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David Chandler's Journal of Java Web and Mobile Development

  • David M. Chandler


    Web app developer since 1994 and former Developer Advocate with Google now residing in Peru. I am currently offering public and private developer training courses in the US and Latin America as well as working on Android, GWT, and App Engine projects.

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Optimizing your mobile Web app

Posted by David Chandler on February 28, 2013

I frequently meet with mobile app developers using WebView who are looking for guidance on performance optimization. Besides going native, which typically provides the very best user experience, here is an assortment of tips and tools you can use to build better mobile Web pages. These are very rough notes from recent meetings with third party developers and folks on the Chrome and Android teams; nevertheless, I hope there are some helpful nuggets here.

Because most Web developer tooling is for mobile browsers, not WebView per se, the best approach is to optimize your Web site running in Android Browser or Chrome for Android. Most improvements you make should carry over to WebView  as it’s also WebKit-based.

Debugging

  • Chrome Remote Debugging with Chrome for Android
  • WEb INspector REmote targeting the Android Browser. This 3rd party tool works with WebKit-based browsers and has an elements panel and console similar to Chrome Developer Tools.

Profiling

Chrome Developer Tools has several features which can be used to measure performance.

  • Inspect Element -> Timelines -> Frames -> Record to see how long it takes to construct and render a frame. To avoid dropping frames, keep your render time under 30ms.
  • Hit h on any DOM element to hide it so doesn’t contribute to layout
  • Uncheck any CSS styles to see which ones are expensive (like border-radius + box-shadow)
  • Use timeline to see where slowness is occurring; i.e., don’t jump straight into JS performance as it might be paint time, layout, etc.
  • Inspect Element -> Settings (bottom right corner)
    • Can show frame rates and memory usage in real time. Good for seeing how much certain effects cost on your rendering and how the cost of multiple effects multiplies up.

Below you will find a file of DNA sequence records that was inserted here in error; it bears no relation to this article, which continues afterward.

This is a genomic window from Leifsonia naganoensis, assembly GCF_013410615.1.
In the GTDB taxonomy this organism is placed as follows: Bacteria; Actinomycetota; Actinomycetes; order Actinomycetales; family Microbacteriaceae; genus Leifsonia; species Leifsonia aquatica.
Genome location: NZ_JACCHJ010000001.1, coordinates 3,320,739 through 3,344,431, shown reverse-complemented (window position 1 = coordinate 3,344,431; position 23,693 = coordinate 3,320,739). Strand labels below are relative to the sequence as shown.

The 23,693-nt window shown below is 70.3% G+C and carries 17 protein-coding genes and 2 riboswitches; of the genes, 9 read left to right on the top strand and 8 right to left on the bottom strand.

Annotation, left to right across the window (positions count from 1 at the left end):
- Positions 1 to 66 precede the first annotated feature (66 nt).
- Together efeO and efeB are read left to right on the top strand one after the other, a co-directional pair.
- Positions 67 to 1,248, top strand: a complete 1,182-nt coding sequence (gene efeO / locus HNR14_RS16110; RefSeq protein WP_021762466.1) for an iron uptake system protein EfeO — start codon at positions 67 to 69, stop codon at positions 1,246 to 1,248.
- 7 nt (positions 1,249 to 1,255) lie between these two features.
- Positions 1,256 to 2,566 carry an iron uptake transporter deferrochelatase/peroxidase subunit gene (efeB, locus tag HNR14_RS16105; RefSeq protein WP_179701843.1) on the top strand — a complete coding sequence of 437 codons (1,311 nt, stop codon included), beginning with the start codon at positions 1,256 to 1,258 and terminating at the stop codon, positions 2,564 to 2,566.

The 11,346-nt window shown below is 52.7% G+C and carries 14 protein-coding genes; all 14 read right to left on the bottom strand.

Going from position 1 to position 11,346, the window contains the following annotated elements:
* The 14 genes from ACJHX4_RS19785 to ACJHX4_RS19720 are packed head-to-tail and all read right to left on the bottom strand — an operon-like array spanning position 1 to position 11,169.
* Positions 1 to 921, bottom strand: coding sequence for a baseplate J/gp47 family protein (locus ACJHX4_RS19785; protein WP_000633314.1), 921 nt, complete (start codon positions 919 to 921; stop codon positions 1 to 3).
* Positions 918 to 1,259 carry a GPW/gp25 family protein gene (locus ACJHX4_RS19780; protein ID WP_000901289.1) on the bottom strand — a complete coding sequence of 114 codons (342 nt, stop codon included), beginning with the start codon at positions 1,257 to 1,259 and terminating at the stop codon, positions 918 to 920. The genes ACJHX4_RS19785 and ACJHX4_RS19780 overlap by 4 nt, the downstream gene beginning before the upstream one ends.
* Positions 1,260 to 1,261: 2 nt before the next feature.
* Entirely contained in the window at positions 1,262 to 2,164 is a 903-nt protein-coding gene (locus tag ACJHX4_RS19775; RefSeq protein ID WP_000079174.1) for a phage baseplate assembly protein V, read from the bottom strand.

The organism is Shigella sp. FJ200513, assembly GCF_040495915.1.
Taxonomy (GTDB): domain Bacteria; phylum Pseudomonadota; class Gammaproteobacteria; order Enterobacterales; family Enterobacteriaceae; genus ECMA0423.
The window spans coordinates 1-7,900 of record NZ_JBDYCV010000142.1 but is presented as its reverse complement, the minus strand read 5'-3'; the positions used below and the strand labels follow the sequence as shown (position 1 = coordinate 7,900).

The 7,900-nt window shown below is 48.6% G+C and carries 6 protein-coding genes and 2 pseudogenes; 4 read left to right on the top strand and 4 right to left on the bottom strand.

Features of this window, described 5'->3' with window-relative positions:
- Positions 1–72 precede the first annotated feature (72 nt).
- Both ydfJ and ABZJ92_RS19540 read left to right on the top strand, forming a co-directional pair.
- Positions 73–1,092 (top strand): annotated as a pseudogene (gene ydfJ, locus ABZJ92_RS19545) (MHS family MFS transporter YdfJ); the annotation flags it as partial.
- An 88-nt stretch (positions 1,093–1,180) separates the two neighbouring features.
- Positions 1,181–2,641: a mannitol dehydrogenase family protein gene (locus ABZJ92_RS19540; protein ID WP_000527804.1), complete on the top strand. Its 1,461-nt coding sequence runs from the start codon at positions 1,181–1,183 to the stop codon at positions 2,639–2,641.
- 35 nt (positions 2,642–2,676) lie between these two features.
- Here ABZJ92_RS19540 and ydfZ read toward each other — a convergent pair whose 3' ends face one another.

• Show FPS frames per second on pages with animation / loops
    • Show paint rectangles to see if you are doing large repaints when not necessary
    • Continuous page refresh setting available to help profile (available in Chrome dev channel)
  • http://dev.chromium.org/developers/how-tos/trace-event-profiling-tool
  • Web Tracing Framework
  • PageSpeed Insights extension
  • http://jankfree.com

Performance tips

Android

  • Chrome for Android Tracing explains the mobile tracing tool and how to understand the tracing results. See how much time spent in V8 to represent JS processing, layouts, etc.
    • Avoid unnecessary image resizing. Serving multiple devices is a challenge.
      • Image decode, resize ~50 ms each on Galaxy Nexus
    • Chrome for Android & Android Browser with fixed viewport doesn’t need fastclick
    • Swiping between pages: ViewPager + multiple WebViews faster than CSS
  • Hardware accelerated transitions
    • Many devs report issues with views flickering when HW acceleration turned on.  Workaround is to have ‘next’ view peek in 1px so that it renders earlier so doesn’t flash
    • Many devs report inconsistent glitches with acceleration turned on (especially when using JS scrolling vs. native)
  • ViewPager
    • Issues with bezel swipe… HW accelerated swipe doesn’t complete (bounces) because first WebView has to render before the next View will handle the swipe event (because the JS is busy doing something else). Only an issue when swiping from the edge.
  • WebView JS interface
    • Single thread used for all JS can be a bottleneck.; e.g., have three WebViews in a ViewPager, each trying to do DOM manipulation. This can cause slowdowns.
  • WebView performance talk from I/O ‘12
  • Best Practices for Web Apps from developer.android.com (see especially links at end)
  • Hybrid approach popular: download content outside the WebView and inject it in, mainly for offline support

If you know of any additional resources that have been helpful to you, please feel free to add them in the comments.

One Response to “Optimizing your mobile Web app”

  1. Jun 13, 2013: added http://developer.android.com/guide/webapps/best-practices.html

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